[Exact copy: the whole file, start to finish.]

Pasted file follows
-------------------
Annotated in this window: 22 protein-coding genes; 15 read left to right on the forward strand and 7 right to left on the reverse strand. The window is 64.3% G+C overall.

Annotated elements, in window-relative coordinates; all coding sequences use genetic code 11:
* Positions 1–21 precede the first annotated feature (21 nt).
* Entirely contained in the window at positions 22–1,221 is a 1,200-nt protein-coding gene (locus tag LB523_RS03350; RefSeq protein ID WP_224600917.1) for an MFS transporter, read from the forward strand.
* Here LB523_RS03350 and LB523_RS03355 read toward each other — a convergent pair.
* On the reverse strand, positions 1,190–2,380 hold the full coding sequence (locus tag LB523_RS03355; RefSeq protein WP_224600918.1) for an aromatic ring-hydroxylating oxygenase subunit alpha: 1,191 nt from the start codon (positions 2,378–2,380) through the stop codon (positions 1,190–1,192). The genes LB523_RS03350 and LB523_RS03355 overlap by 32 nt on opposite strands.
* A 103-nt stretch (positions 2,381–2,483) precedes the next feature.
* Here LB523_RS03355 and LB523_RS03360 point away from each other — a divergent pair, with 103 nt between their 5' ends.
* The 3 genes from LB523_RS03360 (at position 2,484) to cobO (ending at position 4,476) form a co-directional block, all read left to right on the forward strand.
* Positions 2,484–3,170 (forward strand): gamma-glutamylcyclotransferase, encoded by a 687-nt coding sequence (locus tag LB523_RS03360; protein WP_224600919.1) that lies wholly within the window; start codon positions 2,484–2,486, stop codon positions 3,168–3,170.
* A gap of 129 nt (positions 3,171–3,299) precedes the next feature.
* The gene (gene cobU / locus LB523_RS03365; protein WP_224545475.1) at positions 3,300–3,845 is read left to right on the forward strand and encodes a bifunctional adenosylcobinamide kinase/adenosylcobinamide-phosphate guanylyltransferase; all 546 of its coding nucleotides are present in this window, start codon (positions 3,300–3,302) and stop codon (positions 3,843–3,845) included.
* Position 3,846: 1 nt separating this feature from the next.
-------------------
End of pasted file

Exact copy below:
Annotated in this window: 22 protein-coding genes; 15 read left to right on the forward strand and 7 right to left on the reverse strand. The window is 64.3% G+C overall.

Annotated elements, in window-relative coordinates; all coding sequences use genetic code 11:
* Positions 1–21 precede the first annotated feature (21 nt).
* Entirely contained in the window at positions 22–1,221 is a 1,200-nt protein-coding gene (locus tag LB523_RS03350; RefSeq protein ID WP_224600917.1) for an MFS transporter, read from the forward strand.
* Here LB523_RS03350 and LB523_RS03355 read toward each other — a convergent pair.
* On the reverse strand, positions 1,190–2,380 hold the full coding sequence (locus tag LB523_RS03355; RefSeq protein WP_224600918.1) for an aromatic ring-hydroxylating oxygenase subunit alpha: 1,191 nt from the start codon (positions 2,378–2,380) through the stop codon (positions 1,190–1,192). The genes LB523_RS03350 and LB523_RS03355 overlap by 32 nt on opposite strands.
* A 103-nt stretch (positions 2,381–2,483) precedes the next feature.
* Here LB523_RS03355 and LB523_RS03360 point away from each other — a divergent pair, with 103 nt between their 5' ends.
* The 3 genes from LB523_RS03360 (at position 2,484) to cobO (ending at position 4,476) form a co-directional block, all read left to right on the forward strand.
* Positions 2,484–3,170 (forward strand): gamma-glutamylcyclotransferase, encoded by a 687-nt coding sequence (locus tag LB523_RS03360; protein WP_224600919.1) that lies wholly within the window; start codon positions 2,484–2,486, stop codon positions 3,168–3,170.
* A gap of 129 nt (positions 3,171–3,299) precedes the next feature.
* The gene (gene cobU / locus LB523_RS03365; protein WP_224545475.1) at positions 3,300–3,845 is read left to right on the forward strand and encodes a bifunctional adenosylcobinamide kinase/adenosylcobinamide-phosphate guanylyltransferase; all 546 of its coding nucleotides are present in this window, start codon (positions 3,300–3,302) and stop codon (positions 3,843–3,845) included.
* Position 3,846: 1 nt separating this feature from the next.